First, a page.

Don’t look for a discount on your power bill any time soon.
The Georgia Public Service Commission decided Tuesday to put on hold a proposal to ask Georgia Power to stop collecting a surcharge on customers’ bills that finances the company’s troubled Plant Vogtle nuclear project.
Commissioner Lauren “Bubba” McDonald wants to halt the surcharge, which adds about $100 a year to the typical residential customer’s bill, after the recent bankruptcy of a key contractor clouded the future of the project.
But the other members of the five-person commission decided to delay a vote on McDonald’s motion while they ask the state’s attorney general whether such a move is legal.
The Atlanta utility has been collecting about $500 million a year through the surcharge, McDonald said, to finance construction of two new nuclear reactors at its Plant Vogtle complex near Augusta. The project is roughly half-finished, and more than $3 billion over budget and more than three years behind schedule.
Georgia Power told commissioners last week that it wouldn’t comply with McDonald’s motion if it passed because the issue would have to be decided by the state legislature.
The 2009 law creating the nuclear surcharge does say the company “shall” collect it, but apparently the law also allows flexibility on deciding how much to charge.
In a settlement last year on how to divvy up billions in cost overruns on the Vogtle project, the PSC and Georgia Power agreed to freeze the surcharge, which had been rising in previous years.
“I haven’t given up,” said McDonald.”This is one of many issues that will come before the commission.”
McDonald said one reason that he wants to halt the surcharge is that Georgia Power and Southern Company are evaluating what to do with the unfinished project in light of the recent bankruptcy of Westinghouse Electric.
“What if we continue to collect it,” he asked, “and then they pull the plug?” (He and other PSC officials say the utility can’t abandon the project without the regulator’s approval.)
Westinghouse is continuing to work at Vogtle under a temporary agreement while Georgia Power and Southern Company are seeking potential replacements and evaluating what to do with the project. Westinghouse supplied the reactor designs and has been overseeing construction.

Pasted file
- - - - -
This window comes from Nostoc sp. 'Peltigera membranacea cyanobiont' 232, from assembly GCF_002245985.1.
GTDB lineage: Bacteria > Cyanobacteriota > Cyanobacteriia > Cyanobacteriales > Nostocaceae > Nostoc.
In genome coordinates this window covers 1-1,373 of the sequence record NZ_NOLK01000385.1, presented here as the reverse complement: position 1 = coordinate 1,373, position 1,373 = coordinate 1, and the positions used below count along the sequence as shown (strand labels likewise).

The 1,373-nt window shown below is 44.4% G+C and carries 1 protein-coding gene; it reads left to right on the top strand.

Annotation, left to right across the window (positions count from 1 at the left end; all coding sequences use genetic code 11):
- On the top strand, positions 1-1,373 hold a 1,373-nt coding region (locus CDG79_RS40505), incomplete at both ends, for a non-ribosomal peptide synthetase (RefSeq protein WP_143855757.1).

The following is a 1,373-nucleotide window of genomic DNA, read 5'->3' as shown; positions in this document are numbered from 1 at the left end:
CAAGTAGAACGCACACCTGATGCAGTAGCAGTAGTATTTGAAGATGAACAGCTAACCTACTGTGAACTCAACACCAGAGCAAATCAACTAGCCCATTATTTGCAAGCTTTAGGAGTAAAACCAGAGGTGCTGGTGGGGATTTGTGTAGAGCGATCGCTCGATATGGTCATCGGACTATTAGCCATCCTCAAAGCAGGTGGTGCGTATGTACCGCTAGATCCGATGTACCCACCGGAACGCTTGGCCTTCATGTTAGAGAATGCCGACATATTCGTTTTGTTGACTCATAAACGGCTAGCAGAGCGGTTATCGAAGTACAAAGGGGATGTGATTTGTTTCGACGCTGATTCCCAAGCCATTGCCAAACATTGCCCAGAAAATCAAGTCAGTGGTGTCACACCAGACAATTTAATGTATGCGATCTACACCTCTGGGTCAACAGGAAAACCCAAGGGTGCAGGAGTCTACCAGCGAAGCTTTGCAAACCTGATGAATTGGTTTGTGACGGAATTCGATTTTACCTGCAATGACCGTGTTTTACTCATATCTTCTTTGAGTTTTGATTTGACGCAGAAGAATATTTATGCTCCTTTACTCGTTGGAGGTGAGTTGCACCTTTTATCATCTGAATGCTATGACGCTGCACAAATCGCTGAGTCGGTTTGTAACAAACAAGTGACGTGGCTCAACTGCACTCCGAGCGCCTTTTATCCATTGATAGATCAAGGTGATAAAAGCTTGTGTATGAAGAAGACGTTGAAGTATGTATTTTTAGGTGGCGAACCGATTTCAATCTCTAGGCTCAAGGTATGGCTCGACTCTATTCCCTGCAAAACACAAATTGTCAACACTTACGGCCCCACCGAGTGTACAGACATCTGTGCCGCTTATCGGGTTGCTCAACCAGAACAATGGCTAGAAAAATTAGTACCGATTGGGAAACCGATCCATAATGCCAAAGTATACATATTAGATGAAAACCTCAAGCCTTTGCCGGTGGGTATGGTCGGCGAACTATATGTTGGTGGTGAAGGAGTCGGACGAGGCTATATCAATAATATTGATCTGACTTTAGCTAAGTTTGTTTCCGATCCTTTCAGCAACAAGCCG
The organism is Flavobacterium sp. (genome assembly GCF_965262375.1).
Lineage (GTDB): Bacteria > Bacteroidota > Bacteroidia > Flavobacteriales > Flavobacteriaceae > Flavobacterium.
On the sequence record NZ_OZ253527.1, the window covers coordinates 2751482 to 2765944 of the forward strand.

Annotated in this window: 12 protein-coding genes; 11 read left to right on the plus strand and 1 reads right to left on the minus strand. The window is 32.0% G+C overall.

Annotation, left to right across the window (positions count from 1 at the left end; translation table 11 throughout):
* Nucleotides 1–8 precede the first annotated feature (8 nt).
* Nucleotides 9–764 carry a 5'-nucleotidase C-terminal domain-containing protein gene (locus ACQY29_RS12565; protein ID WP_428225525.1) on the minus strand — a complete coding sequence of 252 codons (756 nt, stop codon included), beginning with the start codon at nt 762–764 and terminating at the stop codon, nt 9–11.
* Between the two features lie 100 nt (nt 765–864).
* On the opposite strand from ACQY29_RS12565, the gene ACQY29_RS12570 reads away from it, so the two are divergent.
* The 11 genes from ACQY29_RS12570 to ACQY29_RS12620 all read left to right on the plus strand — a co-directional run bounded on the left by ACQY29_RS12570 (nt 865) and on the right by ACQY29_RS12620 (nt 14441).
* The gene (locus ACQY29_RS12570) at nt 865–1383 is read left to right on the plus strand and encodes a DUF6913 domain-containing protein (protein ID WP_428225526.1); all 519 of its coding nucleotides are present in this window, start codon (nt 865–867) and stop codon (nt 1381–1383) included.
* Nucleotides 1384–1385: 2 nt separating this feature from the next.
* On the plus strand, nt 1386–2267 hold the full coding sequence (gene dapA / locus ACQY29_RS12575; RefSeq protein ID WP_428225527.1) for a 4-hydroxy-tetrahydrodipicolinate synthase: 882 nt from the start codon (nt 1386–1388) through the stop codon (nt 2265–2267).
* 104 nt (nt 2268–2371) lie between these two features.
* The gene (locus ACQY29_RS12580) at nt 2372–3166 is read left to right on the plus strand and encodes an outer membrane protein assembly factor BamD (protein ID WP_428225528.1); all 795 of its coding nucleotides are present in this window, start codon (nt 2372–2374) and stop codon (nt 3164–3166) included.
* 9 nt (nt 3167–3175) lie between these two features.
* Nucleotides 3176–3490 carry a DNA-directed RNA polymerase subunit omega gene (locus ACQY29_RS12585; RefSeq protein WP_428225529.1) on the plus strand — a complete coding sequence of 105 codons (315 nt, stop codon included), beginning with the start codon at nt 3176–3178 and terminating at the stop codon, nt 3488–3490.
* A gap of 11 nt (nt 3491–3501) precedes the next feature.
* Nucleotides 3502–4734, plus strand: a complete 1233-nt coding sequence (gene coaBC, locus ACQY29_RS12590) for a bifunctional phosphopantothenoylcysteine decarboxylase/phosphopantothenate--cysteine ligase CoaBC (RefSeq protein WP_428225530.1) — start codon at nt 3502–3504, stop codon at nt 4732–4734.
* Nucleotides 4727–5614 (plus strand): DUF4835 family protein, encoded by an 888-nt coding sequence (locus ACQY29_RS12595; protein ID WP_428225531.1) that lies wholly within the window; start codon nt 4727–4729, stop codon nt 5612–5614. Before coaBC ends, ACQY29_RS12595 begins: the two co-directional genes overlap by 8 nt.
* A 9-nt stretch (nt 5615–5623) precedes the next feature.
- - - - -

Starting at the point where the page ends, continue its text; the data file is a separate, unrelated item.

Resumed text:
Georgia Power has mentioned a number of options, including completing the nuclear power plants, building natural gas-fired power plants instead, or abandoning the project.
Tuesday, Georgia Power said the temporary agreement with Westinghouse has been extended to 5 p.m. Friday while talks continue to reach a deal on the use of Westinghouse’s reactor designs if the bankruptcy court voids the companies’ old agreement.
Southern is also in talks with Westinghouse’s parent company, Toshiba Corp., regarding billions of dollars in guarantees by Toshiba on the Vogtle project.
MYAJC.COM: REAL JOURNALISM. REAL LOCAL IMPACT.
AJC Business reporter Russell Grantham keeps you updated on the latest news about major companies, CEOs and public utilities in metro Atlanta and beyond. You'll find more on myAJC.com, including these stories:
- Trump move on Paris Accord unlikely to stop ‘green’ business trend
- Plant Vogtle: Georgia’s nuclear ‘renaissance’ now a financial quagmire
- Southern Company: ‘Weeks’ before we’ll know Vogtle expansion cost
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